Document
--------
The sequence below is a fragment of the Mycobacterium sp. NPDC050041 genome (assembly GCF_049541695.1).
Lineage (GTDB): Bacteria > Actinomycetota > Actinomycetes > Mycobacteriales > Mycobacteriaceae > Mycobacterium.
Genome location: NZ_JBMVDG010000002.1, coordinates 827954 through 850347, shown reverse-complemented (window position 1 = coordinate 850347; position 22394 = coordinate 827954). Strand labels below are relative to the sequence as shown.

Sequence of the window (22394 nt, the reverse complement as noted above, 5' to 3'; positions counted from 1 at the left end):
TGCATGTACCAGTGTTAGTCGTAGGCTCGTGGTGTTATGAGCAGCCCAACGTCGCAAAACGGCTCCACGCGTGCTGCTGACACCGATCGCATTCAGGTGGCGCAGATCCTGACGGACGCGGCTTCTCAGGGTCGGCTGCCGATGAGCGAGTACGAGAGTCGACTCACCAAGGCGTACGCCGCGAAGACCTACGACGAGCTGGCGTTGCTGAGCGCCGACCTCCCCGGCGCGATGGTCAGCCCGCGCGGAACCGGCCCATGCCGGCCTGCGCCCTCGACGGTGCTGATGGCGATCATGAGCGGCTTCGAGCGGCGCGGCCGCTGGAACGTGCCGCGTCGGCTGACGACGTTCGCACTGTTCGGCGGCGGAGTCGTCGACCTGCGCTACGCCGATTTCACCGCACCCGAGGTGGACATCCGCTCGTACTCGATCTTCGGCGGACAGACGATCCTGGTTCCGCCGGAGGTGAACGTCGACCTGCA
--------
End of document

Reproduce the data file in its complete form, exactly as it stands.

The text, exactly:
The sequence below is a fragment of the Mycobacterium sp. NPDC050041 genome (assembly GCF_049541695.1).
Lineage (GTDB): Bacteria > Actinomycetota > Actinomycetes > Mycobacteriales > Mycobacteriaceae > Mycobacterium.
Genome location: NZ_JBMVDG010000002.1, coordinates 827954 through 850347, shown reverse-complemented (window position 1 = coordinate 850347; position 22394 = coordinate 827954). Strand labels below are relative to the sequence as shown.

Sequence of the window (22394 nt, the reverse complement as noted above, 5' to 3'; positions counted from 1 at the left end):
TGCATGTACCAGTGTTAGTCGTAGGCTCGTGGTGTTATGAGCAGCCCAACGTCGCAAAACGGCTCCACGCGTGCTGCTGACACCGATCGCATTCAGGTGGCGCAGATCCTGACGGACGCGGCTTCTCAGGGTCGGCTGCCGATGAGCGAGTACGAGAGTCGACTCACCAAGGCGTACGCCGCGAAGACCTACGACGAGCTGGCGTTGCTGAGCGCCGACCTCCCCGGCGCGATGGTCAGCCCGCGCGGAACCGGCCCATGCCGGCCTGCGCCCTCGACGGTGCTGATGGCGATCATGAGCGGCTTCGAGCGGCGCGGCCGCTGGAACGTGCCGCGTCGGCTGACGACGTTCGCACTGTTCGGCGGCGGAGTCGTCGACCTGCGCTACGCCGATTTCACCGCACCCGAGGTGGACATCCGCTCGTACTCGATCTTCGGCGGACAGACGATCCTGGTTCCGCCGGAGGTGAACGTCGACCTGCA